There is a lovable and detestable crowd of secondary characters and you will get attached to some. There is a love story, but it's not the focus of the story. It plays a big part, but in keeping with the 1400's it is fairly chaste. I thought Ismae's constant questioning of herself and Gavriel's motives was humorous. She was always second guessing Gavriel because of her feminine wiles problem. Oh and there is also some mythology. I saw some definite similarities between St. Mortain and Hades and St. Camulos the "God" of battle with some of the Greek Gods.  


A little romance, a girl with the skills of an assassin, political intrigue, court shenanigans it all adds up to an incredible book! I couldn't put it down. Less than two days! But you have to like books like this to like it. No sense reading a historical if you don't like them. There is a lot about war, and strategy, so if that bores you, this isn't for you.  But this was MY THING!


Thanks to Houghton Mifflin Harcourt Publishers for making this available on NetGalley! This didn't influence my opinion of the novel in any way.
                                                                                   Heather

12 comments:

  1. Fantastic review! I remember receiving this book last week and being amazed at how big this book is. Sounds like a wonderful historical novel that I need to read soon.

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  2. I'm gone get this from NG myself if it's still available (and they allow my to get it). Sounds right up my street. :) Brilliant review Heather. X

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  3. So glad you enjoyed this one too, Heather! I agree that when I first saw how long this book was, my first thought was "I'm never going to finish it before it expires". I was so surprised how I quickly devoured it. I loved the intrigue and not knowing whom to trust. Definitely looking ward to learning more about Sybella. I didn't cry in the book, but I'm curious to which parts made you reach for the tissues.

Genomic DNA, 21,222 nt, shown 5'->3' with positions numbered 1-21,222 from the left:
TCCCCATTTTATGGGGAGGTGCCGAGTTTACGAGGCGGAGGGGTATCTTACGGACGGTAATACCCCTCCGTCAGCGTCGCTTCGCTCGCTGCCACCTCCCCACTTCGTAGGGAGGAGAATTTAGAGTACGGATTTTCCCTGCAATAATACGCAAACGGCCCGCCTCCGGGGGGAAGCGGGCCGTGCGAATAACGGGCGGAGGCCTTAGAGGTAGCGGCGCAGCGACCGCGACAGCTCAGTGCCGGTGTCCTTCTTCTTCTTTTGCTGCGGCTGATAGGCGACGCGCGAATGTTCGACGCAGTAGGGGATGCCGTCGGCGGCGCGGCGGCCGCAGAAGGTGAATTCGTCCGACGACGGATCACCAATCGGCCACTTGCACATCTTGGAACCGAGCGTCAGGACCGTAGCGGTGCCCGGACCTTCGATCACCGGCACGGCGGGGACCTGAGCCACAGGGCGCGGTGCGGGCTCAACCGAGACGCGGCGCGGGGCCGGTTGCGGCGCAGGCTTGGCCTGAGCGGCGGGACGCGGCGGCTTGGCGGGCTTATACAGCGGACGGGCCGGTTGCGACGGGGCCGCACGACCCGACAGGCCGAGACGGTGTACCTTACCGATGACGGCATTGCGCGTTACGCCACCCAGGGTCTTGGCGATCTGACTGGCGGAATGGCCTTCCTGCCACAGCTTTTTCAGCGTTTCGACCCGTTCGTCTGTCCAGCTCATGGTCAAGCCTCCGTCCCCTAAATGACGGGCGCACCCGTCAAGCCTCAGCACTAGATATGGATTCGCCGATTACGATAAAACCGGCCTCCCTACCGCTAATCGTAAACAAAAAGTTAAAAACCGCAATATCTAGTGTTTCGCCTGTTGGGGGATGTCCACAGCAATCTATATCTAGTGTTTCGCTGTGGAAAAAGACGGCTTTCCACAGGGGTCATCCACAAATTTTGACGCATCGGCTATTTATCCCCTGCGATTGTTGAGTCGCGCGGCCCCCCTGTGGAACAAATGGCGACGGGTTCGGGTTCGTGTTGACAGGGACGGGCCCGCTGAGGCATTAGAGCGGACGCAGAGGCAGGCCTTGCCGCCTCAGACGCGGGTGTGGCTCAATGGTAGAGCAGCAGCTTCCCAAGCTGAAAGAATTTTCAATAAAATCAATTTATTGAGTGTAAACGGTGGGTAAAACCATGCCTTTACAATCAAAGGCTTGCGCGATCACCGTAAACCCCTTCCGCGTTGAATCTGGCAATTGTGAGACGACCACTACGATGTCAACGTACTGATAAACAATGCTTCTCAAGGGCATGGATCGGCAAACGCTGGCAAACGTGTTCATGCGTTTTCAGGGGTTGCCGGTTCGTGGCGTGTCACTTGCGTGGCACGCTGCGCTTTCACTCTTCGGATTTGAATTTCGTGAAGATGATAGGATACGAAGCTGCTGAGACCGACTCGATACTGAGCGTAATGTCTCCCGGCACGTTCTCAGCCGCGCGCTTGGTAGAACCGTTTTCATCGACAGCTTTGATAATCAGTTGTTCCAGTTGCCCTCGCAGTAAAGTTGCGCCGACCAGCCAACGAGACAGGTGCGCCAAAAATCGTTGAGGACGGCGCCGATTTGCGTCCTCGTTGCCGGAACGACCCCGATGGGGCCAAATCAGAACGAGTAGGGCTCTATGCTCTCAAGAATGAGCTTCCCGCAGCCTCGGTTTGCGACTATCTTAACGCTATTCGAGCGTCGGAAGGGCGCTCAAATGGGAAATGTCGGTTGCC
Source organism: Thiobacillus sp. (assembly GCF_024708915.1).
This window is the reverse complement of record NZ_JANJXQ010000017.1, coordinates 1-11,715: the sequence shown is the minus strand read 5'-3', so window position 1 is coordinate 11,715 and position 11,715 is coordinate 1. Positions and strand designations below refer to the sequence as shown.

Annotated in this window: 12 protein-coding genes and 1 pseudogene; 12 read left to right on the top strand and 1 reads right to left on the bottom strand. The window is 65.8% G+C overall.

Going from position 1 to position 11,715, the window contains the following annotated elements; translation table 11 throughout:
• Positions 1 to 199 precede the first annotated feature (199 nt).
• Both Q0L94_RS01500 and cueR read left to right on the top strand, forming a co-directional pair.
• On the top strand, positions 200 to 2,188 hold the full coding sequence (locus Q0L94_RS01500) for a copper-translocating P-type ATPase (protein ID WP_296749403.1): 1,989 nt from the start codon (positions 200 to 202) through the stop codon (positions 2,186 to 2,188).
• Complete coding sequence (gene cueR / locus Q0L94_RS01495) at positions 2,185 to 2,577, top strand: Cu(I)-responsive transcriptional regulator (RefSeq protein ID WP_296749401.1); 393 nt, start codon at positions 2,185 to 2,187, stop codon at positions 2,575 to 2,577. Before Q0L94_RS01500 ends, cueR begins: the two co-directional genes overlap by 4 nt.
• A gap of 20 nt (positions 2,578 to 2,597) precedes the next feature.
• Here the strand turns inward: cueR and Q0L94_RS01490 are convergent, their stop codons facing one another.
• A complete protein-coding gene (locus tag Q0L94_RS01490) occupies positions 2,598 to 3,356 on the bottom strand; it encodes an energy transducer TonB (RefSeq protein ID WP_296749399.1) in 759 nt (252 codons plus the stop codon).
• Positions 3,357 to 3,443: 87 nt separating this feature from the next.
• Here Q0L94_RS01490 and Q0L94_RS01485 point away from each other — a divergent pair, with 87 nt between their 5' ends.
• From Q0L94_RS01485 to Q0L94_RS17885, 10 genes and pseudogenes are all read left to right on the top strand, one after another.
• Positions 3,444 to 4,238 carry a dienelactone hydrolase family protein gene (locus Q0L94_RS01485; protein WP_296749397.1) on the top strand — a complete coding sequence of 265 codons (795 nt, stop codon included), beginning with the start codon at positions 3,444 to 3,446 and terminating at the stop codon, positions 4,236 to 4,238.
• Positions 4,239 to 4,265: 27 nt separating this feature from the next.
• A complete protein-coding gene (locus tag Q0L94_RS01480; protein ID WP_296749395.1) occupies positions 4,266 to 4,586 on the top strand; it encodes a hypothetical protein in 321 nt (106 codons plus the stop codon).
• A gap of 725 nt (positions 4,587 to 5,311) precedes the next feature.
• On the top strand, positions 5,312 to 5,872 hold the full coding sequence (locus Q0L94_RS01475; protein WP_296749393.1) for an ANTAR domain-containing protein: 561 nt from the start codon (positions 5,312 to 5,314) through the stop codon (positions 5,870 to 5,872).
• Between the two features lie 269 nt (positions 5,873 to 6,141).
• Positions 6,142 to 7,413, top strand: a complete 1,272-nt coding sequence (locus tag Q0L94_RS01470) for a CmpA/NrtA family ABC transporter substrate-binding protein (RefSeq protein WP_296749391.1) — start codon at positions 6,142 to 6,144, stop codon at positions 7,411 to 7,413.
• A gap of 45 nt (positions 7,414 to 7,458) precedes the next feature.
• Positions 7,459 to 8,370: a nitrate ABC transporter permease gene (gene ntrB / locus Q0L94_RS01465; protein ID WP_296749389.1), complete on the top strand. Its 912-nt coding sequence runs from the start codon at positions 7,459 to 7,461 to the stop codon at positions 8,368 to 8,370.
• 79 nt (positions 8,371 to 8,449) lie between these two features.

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  4. Books like this are making me want to pick up more historical reads. So good!

    - Jessica @ Book Sake

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  5. It was long? Seriously, I didn't notice because it was on my kindle and I tend not to think about it. But you are right... it didn't seem that way at all!

    I loved this one too. So glad you enjoyed it as well. :)

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  6. "A little romance, a girl with the skills of an assassin, political intrigue, court shenanigans it all adds up to an incredible book!"

    Sounds like a complete winner to me! I haven't read a single negative thing about this one so I'm really excited to try it. I love that the romance is present and fits but isn't necessarily the main focus either. Sometimes I like a good story to take center stage and the romance to be just a delicious addition:)

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  7. Glad you enjoyed this! It was my thing too and still is! I love this book! Just reading all the positive reviews today makes me want to read it again, and again! Great review!

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  8. Oh...btw. I'll be reviewing and and interview Ms. LaFevers on HuffPost.

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  9. This one was my thing too! I totally devoured it in no time! Glad you loved it too!

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  10. I saw this on NetGalley ages ago, but I didn't request it and now I think I missed out! I love convents and assassins - a weird combination, but there you go - and I can't wait to finally read this :)

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  11. I really enjoyed this book too; big fan of historicals and historical fantasy so I hope this book spurns the publication of more!

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  12. Ismae sounds like a totally "out of the box" heroine. I want to read it and see how all the facets of the story that you describe come together.